Lives of Not Always Quiet Desperation

An Inge classic jusitfies its strengths.

In the minds of many, Nebraska is part of the U.S. heartland, aka The Midwest.  And Kansas-born William Inge has become known as “The Playwright of the Midwest.” So it seems fitting and proper that his Come Back Little Sheba should appear in Omaha. SNAP Productions reveals it in its tight, little venue. An appropriate choice; the confined space enclosing the principal characters bears on how they exist.

This performance owes much of its strong emotional impact due to Sally Neumann Scamfer’s interpretation of the principal role of Lola, a lonely, homebound woman (read “housewife”) of a generation called “middle-aged.”  Back in the 1950s such people were often considered over the hill. This could make the play a period piece, but it has permanent resonance, as it has had since the debut more than 60 years ago. A lifetime, you could say.  

With great insight and skill, Inge explores the repressed souls of Lola and her husband Doc. The Delaney’s rarely use those names with each other. Most often, tellingly, she calls him “Daddy” while he speaks to her as “Baby.”  All four names carry symbolic meanings. “Lola” may seem exotic and “Doc” may seem wise, for example, contradicting what these people really are. And, initially, who they are is not clear to themselves. In time, revelations appear. So do glimmers of hope for the future.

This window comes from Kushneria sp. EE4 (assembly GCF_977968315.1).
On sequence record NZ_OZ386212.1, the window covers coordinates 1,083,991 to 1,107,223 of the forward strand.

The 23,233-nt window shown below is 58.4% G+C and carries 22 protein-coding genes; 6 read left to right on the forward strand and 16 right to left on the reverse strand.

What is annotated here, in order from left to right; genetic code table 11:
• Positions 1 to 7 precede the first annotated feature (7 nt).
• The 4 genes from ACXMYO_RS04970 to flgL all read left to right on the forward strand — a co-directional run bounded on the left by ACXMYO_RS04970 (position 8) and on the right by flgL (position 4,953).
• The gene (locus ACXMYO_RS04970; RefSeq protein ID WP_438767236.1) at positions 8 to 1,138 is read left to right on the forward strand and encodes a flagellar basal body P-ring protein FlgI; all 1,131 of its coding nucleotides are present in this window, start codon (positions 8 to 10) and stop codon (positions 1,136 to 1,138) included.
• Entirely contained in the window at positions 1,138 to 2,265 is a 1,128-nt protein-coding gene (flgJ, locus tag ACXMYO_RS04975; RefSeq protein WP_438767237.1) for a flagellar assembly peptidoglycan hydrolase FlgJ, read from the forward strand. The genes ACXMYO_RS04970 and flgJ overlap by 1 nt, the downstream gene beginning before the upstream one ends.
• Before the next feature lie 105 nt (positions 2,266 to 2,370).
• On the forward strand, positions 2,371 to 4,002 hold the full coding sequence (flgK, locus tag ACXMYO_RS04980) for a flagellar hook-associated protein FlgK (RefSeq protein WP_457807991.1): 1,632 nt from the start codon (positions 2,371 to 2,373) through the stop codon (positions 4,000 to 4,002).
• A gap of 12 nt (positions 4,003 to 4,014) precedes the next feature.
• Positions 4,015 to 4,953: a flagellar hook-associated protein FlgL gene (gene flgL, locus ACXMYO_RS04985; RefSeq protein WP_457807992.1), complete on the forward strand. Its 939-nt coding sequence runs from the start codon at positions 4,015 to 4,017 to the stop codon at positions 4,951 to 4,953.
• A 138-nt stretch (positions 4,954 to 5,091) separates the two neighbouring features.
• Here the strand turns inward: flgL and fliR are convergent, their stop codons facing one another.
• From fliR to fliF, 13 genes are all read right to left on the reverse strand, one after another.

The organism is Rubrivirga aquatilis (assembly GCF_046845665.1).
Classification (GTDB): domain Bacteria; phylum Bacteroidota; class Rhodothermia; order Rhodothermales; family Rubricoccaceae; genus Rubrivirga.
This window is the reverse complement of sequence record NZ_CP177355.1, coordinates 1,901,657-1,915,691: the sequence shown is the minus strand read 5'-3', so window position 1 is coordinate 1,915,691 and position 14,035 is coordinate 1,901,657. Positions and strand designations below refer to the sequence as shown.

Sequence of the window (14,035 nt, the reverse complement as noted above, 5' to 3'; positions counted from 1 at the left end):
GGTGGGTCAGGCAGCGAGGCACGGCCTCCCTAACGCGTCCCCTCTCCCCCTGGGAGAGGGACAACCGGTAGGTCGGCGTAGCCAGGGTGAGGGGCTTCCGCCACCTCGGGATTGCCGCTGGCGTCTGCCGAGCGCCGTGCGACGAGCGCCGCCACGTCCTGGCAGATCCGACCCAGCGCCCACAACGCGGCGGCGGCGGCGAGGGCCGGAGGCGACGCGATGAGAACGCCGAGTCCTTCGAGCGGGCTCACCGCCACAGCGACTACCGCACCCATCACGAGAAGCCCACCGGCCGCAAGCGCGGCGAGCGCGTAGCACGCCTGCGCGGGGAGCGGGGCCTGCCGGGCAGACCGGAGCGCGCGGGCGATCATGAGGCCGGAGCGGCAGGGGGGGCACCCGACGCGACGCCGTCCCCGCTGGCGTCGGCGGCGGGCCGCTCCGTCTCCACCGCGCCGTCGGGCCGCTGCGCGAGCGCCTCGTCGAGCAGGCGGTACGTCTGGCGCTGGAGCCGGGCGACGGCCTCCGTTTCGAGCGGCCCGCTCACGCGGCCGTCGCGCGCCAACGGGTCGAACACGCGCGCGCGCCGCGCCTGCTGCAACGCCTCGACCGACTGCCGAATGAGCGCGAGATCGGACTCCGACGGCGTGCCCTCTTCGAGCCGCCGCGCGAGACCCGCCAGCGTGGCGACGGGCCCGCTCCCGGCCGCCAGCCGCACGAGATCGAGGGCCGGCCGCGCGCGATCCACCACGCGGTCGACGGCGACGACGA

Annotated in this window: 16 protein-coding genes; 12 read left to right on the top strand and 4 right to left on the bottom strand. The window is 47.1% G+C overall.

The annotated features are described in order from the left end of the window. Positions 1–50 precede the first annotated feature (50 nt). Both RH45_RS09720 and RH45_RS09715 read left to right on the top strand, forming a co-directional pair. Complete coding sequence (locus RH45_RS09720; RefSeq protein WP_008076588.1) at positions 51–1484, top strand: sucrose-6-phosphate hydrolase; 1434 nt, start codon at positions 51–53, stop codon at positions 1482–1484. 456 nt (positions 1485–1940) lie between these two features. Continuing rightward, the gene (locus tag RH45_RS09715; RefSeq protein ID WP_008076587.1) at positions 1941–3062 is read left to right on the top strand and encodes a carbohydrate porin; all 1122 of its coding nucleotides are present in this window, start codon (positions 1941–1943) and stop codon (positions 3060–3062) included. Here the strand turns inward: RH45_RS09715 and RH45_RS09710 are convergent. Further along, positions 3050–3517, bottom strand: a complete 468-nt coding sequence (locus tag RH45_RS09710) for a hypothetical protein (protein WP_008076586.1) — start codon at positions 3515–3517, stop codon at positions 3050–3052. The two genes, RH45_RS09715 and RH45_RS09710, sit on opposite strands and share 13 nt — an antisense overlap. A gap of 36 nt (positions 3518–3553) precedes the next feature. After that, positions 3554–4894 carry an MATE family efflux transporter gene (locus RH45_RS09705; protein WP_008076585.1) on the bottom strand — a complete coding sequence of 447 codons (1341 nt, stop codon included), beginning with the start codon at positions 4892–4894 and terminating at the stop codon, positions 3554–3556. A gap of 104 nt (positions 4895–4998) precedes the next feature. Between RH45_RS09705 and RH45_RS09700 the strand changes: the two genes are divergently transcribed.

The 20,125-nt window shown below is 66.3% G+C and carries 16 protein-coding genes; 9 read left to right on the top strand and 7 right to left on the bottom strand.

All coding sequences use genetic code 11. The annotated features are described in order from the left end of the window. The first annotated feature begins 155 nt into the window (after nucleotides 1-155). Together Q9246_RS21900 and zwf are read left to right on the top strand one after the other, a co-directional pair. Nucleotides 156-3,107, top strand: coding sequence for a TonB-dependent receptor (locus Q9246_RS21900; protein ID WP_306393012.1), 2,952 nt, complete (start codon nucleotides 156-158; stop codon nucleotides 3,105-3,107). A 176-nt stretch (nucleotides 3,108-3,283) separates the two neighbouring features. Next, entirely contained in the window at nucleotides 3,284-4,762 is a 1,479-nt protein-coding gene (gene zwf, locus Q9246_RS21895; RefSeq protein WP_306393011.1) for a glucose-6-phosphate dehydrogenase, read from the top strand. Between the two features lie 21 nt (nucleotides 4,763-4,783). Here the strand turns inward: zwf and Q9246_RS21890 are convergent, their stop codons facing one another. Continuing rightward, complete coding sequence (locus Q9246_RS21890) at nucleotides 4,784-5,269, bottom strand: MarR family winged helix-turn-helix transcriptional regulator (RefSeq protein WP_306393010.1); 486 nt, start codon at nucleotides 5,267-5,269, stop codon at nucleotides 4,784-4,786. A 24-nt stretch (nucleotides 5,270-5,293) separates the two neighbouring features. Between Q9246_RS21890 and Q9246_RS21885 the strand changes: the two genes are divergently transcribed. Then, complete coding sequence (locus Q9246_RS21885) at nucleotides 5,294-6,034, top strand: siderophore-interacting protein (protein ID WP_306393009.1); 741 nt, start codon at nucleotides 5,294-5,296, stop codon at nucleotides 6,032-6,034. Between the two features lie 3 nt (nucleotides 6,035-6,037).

Director M. Michele Phillips wants to focus on alcoholism as a principal theme. Such an idea dovetails with SNAP’s mission: “…to promote understanding and acceptance of all members of the community.” Certainly that applies, with or without alcoholism. Addiction does play a role in the story, but more central is the theme of a dysfunctional relationship which Inge has written so perceptively. That comes across thoroughly in Phillips’ conception.

Scamfer effectively makes clear the sad veneer of Lola’s baby-like jollity. But the still-shocking and sorrowful final scenes is where she moves the heart.

The role of Doc has more subtle complexity. Inge posited a man who hides from himself and wants to escape from the place he created for himself, as if still struggling to affirm life rather than endure it. On opening night Michal Simpson seemed to be still working on completely defining the character.

Important, well-developed sub-texts concern Lola and Doc’s boarder, Marie, a college art student who has a sexual connection with campus jock Turk as well as a commitment to a fiancé in another town, well-to-do Bruce. i.e a fresh, presumably prosperous, happy marriage awaits in another town. Inge’s Marie has an inference rather rare for the time in which it was written; she guiltlessly enjoys sex with a man she does not intend to marry. Marie is played by Alexia Childers, avoiding obvious sensuality in favor of innocent sweetness. A good choice. Further, Inge adds a small touch about women’s equality when Lola questions double-standards

Many interpretations over the years since this play emerged suggest that Doc hankers for Marie. That does not come across in this production. Nor need it. Phillips and Simpson give their by-play a more parent/daughter tone and that works fine. Also often cited elsewhere is the idea that Lola flirts with a visiting mailman and a visiting milkman, a good touch from Inge, suggesting that these specific jobs represent life-lines outside Lola’s omnipresent walls. And they imply Lola’s repressed yearnings. Phillips and Scamfer haven’ t chosen that interpretation. It’s not required. The excellent results make that clear.  

SNAP’s re-visit to this well-made play gives a good reason to come back to it again.

Come Back Little Sheba continues through March 30 at 3225 California Street, Omaha. Thurs.-Sat. 8 p.m. Sun. Mar. 16, 23: 6 p.m. Mar.30: 2 p.m. Tickets: $10-$15. More info:


posted at 02:30 am
on Tuesday, March 11th, 2014


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